Kannan Ramar, M.D., expressed support for creating the subcommittee and wondered what might be learned in doing so. Will the information that results be useful? Dr. Meyers responded that there are many people asking AHRQ to proceed, and that this likely would be a multi-year effort. Caroline Carney, M.D., M.Sc., expressed enthusiasm and suggested evaluating the comments that AHRQ has received. Other NAC members registered support for creating the SNAC. Dr. Bajaj suggested studying other groups/actions that have addressed the topic of learning. Dr. Robinson asked the NAC members to vote on a proposal to launch a subcommittee of the NAC to focus on the initial structure and topics for the Patient Safety Action Alliance.
The NAC members approved unanimously the creation of a subcommittee (SNAC) to focus on the initial structure and topics for the Patient Safety Action Alliance.
Long COVID and Addressing Health System Fragmentation
Mattie Smith, R.N., M.S.N., and Robin M. Weinick, Ph.D.
Dr. Robinson introduced a session on the condition known as “long COVID” and how its treatment relates to fragmentation in the healthcare system.
Mattie Smith and Dr. Robin Weinick reported on a recent summit on long COVID that was convened by AHRQ and Senator Tim Kaine. One purpose was to further AHRQ’s efforts to support clinicians and healthcare systems in providing patient-centered, coordinated care for long COVID patients. The summit featured panel discussions on the following:
- The debilitating impact of long COVID (the “brain fog”).
- The challenges in getting needed care and support (month-long waits).
- The issue of not being trusted or believed by clinicians.
- The reliance on a “clinician hero” to achieve proper care.
Ms. Smith related her experience with COVID and its aftermath. She was initially diagnosed with a heart condition, a diagnosis that was found to be incorrect. She was eventually diagnosed with COVID. Her symptoms persisted. After about nine months of suffering with COVID she visited an emergency room, seeking relief. The attending physician seemed to not take her seriously and offered a nebulizer albuterol treatment and steroid tablets. The emergency room bill was about $600. Eventually, she was diagnosed as a long-term COVID patient. Her fatigue continued, causing depression. Obtaining an appointment with an endocrinologist was difficult. In time, a doctor determined that she had an autoimmune thyroid disease, and treatment of her thyroid symptoms was helpful. The consideration of an additional physician was important. Ms. Smith emphasized that there are barriers to traveling to a doctor’s office, and there is a lack of specialty providers, especially in rural areas.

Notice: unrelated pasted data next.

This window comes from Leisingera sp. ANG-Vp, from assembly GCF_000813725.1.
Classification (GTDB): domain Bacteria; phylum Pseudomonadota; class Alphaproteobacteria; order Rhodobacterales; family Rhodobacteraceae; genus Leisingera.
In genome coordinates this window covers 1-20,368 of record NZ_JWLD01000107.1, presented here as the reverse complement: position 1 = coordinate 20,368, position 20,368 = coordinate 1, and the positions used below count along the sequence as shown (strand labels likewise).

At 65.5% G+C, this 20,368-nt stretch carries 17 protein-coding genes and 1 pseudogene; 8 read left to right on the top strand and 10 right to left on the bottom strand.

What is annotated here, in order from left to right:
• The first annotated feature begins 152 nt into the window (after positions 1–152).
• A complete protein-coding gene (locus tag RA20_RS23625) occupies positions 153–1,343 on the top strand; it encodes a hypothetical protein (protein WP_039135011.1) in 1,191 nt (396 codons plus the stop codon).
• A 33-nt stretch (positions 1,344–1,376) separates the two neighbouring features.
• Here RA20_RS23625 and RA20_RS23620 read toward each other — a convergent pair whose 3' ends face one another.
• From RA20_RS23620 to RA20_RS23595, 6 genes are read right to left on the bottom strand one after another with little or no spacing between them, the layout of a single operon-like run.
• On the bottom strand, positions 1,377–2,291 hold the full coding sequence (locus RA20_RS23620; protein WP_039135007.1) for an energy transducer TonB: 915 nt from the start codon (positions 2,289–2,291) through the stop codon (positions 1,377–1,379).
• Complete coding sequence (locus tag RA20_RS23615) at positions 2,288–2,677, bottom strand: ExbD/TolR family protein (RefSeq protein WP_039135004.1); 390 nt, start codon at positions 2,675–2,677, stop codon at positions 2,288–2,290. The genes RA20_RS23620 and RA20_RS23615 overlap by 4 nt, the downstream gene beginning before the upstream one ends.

Dr. Robin Weinick referred directly to the recent summit, which served to support clinicians and health systems in providing and coordinating care for long COVID patients and to inform the Senate on the issues involved. After the panel presentations, participants joined breakout groups to identify opportunities for action. These included the following:
- Convene specialty societies, with their definitions and vocabularies.
- Consolidate sources of clinician information (treatment, resources).
- Identify and clarify care pathways.
- Ensure connections between primary care and specialists.
The conversation identified three opportunities for research:
- Learning from existing care models.
- Identifying payment models.
- Identifying strategies for shifting clinician beliefs.
The group recognized additional issues, including challenges in the disability application process and challenges in the development, socialization, and schooling of children.
Dr. Robinson asked the NAC members to consider Ms. Smith’s story and to add to it if possible.
Dr. Carney stated that Ms. Smith’s story reminded her of similar stories about patients in the healthcare system. Navigating the system and obtaining a diagnosis can be a lengthy and difficult process because of the fragmentation. Krista Hughes, B.C.P.A, added that this results in a lack of trust.
Dr. Schmitz cited the need to bring services as close to home as possible. Strategies such as the patient-centered medical home are needed. We also need better collaboration. How can we strengthen the backbone of primary care? Dr. Robinson stressed the need to benefit from lessons learned.
Mr. Goldfarb asked Ms. Smith how her views have changed because of her long COVID experience. Ms. Smith responded that she switched providers several times during the experience and learned what it is like to be a frustrated patient. The experience increased her empathy for other patients.
NAC Member Group Reports and Discussion
The NAC members amplified some topics from the smaller breakout groups. Ms. Hughes reported that some NAC members discussed the opportunity to leverage what is learned from long COVID to address other chronic conditions. The group discussed barriers and how financial support might be applied. Ms. Hughes also raised the idea of empathy, noting that healthcare workers are not necessarily taught about it.
Dr. Robinson asked the NAC members to consider themes and ideas that they wish to deliver to AHRQ staff, such as a research agenda, tools, optimized practices, and opportunities. He asked them to consider similarities between long COVID care and cancer care. Are the care pathways similar?
Dr. Carney referenced a company (Psych Hub) that distributes evidence-based mental health information, including YouTube videos. She suggested the possibility of forming unique partnerships with such organizations, like making referrals to providers.